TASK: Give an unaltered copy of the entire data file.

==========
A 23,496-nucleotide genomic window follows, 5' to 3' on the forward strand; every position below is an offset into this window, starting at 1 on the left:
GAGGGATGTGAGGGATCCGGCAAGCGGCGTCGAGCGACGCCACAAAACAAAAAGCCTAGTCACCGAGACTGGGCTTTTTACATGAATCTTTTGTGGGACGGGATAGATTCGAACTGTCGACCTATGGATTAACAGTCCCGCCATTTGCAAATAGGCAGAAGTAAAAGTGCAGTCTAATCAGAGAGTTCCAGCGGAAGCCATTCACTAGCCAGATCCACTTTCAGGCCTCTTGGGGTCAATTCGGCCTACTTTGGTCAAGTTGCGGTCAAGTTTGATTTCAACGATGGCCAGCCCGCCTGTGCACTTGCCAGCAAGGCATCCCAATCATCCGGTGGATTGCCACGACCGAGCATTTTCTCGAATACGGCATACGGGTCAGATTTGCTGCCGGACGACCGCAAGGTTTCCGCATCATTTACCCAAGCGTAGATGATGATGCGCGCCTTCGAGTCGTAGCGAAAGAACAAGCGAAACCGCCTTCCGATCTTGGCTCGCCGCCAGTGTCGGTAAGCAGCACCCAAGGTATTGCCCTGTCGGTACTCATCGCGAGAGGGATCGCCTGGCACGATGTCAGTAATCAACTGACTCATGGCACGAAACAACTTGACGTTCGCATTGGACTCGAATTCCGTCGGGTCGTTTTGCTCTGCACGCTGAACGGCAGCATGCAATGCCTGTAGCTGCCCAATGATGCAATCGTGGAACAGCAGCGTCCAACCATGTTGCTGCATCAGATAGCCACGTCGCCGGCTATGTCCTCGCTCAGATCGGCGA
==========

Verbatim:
A 23,496-nucleotide genomic window follows, 5' to 3' on the forward strand; every position below is an offset into this window, starting at 1 on the left:
GAGGGATGTGAGGGATCCGGCAAGCGGCGTCGAGCGACGCCACAAAACAAAAAGCCTAGTCACCGAGACTGGGCTTTTTACATGAATCTTTTGTGGGACGGGATAGATTCGAACTGTCGACCTATGGATTAACAGTCCCGCCATTTGCAAATAGGCAGAAGTAAAAGTGCAGTCTAATCAGAGAGTTCCAGCGGAAGCCATTCACTAGCCAGATCCACTTTCAGGCCTCTTGGGGTCAATTCGGCCTACTTTGGTCAAGTTGCGGTCAAGTTTGATTTCAACGATGGCCAGCCCGCCTGTGCACTTGCCAGCAAGGCATCCCAATCATCCGGTGGATTGCCACGACCGAGCATTTTCTCGAATACGGCATACGGGTCAGATTTGCTGCCGGACGACCGCAAGGTTTCCGCATCATTTACCCAAGCGTAGATGATGATGCGCGCCTTCGAGTCGTAGCGAAAGAACAAGCGAAACCGCCTTCCGATCTTGGCTCGCCGCCAGTGTCGGTAAGCAGCACCCAAGGTATTGCCCTGTCGGTACTCATCGCGAGAGGGATCGCCTGGCACGATGTCAGTAATCAACTGACTCATGGCACGAAACAACTTGACGTTCGCATTGGACTCGAATTCCGTCGGGTCGTTTTGCTCTGCACGCTGAACGGCAGCATGCAATGCCTGTAGCTGCCCAATGATGCAATCGTGGAACAGCAGCGTCCAACCATGTTGCTGCATCAGATAGCCACGTCGCCGGCTATGTCCTCGCTCAGATCGGCGA